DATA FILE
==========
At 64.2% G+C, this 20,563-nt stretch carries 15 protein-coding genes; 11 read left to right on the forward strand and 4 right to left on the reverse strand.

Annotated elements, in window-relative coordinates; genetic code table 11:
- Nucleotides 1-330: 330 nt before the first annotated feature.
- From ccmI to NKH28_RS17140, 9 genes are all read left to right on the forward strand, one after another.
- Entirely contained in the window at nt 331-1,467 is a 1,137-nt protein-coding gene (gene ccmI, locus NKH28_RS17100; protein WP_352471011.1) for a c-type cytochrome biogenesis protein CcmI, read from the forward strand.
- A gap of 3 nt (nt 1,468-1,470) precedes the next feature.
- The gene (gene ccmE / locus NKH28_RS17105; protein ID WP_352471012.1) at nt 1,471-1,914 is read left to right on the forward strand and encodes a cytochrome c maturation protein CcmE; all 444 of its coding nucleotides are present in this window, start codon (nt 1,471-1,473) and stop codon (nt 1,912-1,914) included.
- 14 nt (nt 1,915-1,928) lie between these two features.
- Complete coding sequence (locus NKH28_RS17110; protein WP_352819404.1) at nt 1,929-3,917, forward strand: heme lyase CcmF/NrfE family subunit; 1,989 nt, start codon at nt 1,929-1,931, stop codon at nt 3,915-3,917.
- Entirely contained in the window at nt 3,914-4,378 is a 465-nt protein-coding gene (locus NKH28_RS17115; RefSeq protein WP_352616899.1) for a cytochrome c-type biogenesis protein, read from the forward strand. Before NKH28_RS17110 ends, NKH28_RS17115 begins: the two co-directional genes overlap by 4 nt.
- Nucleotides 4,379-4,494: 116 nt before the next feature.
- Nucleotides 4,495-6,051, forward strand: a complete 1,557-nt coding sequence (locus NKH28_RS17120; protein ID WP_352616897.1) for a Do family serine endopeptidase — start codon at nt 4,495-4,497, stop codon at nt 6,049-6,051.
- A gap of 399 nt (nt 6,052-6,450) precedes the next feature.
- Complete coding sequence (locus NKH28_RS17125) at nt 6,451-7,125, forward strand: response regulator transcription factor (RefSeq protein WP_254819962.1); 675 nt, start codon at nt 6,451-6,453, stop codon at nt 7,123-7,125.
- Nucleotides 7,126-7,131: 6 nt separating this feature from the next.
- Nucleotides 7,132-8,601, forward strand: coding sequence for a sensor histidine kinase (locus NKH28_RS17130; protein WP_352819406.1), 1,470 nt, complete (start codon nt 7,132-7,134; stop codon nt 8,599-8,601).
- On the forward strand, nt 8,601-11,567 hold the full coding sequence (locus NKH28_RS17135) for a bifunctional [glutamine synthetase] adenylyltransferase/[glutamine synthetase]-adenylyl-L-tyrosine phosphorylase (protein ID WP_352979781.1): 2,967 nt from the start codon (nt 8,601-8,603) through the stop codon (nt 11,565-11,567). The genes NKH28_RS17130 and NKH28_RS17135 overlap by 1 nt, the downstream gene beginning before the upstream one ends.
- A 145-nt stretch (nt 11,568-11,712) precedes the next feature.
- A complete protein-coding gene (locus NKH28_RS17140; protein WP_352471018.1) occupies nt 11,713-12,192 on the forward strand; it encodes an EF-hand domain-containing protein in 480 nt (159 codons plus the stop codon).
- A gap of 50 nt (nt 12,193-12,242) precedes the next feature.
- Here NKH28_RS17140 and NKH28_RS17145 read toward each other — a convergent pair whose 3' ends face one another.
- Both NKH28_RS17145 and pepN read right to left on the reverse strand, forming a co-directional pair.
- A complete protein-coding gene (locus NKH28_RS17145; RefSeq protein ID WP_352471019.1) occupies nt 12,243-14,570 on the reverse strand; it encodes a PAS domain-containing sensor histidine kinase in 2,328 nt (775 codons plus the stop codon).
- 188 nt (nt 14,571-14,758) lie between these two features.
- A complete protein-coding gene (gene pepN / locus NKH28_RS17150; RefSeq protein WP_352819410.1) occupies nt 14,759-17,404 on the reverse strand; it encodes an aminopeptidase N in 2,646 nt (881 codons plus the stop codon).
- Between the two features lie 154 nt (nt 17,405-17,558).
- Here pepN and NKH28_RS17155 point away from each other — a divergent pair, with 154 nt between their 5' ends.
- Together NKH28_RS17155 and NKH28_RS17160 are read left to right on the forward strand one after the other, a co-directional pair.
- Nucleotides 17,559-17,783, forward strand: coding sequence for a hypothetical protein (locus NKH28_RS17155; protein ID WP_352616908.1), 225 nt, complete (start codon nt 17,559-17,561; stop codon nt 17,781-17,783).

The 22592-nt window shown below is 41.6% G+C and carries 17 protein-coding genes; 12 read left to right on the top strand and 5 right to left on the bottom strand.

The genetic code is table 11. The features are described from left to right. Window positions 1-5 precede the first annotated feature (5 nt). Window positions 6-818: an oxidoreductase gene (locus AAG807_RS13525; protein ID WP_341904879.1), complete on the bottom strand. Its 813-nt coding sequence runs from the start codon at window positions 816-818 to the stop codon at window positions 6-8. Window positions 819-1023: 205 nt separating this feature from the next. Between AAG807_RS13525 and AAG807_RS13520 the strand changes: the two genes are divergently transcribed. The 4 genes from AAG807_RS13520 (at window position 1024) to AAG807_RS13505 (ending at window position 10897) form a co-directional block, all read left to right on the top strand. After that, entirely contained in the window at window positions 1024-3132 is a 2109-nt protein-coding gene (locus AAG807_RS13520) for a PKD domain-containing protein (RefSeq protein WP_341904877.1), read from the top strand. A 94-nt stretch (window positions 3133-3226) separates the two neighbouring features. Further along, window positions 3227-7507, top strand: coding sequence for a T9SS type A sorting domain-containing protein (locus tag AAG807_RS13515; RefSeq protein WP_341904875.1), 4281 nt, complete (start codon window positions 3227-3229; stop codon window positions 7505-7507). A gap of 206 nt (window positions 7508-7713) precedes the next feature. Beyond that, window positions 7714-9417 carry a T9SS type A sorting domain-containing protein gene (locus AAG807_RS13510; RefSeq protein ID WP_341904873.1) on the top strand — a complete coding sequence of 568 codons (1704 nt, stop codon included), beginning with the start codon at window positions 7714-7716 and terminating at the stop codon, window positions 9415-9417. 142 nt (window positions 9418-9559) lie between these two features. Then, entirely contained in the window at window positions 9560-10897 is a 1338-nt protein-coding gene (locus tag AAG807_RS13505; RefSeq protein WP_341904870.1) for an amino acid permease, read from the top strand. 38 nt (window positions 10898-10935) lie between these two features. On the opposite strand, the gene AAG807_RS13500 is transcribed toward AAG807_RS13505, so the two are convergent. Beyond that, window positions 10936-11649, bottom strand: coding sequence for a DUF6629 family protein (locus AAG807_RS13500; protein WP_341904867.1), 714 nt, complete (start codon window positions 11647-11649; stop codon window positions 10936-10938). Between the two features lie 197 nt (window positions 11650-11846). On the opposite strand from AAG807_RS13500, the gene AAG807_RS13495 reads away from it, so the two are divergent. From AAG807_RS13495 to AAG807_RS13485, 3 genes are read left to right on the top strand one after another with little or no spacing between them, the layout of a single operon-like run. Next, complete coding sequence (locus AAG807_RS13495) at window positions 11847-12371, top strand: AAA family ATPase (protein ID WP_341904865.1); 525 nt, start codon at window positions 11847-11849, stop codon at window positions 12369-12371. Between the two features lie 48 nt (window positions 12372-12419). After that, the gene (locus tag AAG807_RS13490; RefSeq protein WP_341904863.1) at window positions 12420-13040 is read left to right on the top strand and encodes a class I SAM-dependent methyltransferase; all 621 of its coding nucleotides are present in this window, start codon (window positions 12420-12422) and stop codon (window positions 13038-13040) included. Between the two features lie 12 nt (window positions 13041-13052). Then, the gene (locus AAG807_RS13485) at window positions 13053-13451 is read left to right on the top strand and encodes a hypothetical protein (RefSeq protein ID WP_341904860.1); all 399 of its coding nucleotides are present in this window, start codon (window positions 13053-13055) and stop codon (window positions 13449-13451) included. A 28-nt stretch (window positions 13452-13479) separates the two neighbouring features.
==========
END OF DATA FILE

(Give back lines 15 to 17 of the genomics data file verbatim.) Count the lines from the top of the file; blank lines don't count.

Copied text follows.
- Nucleotides 7,126-7,131: 6 nt separating this feature from the next.
- Nucleotides 7,132-8,601, forward strand: coding sequence for a sensor histidine kinase (locus NKH28_RS17130; protein WP_352819406.1), 1,470 nt, complete (start codon nt 7,132-7,134; stop codon nt 8,599-8,601).
- On the forward strand, nt 8,601-11,567 hold the full coding sequence (locus NKH28_RS17135) for a bifunctional [glutamine synthetase] adenylyltransferase/[glutamine synthetase]-adenylyl-L-tyrosine phosphorylase (protein ID WP_352979781.1): 2,967 nt from the start codon (nt 8,601-8,603) through the stop codon (nt 11,565-11,567). The genes NKH28_RS17130 and NKH28_RS17135 overlap by 1 nt, the downstream gene beginning before the upstream one ends.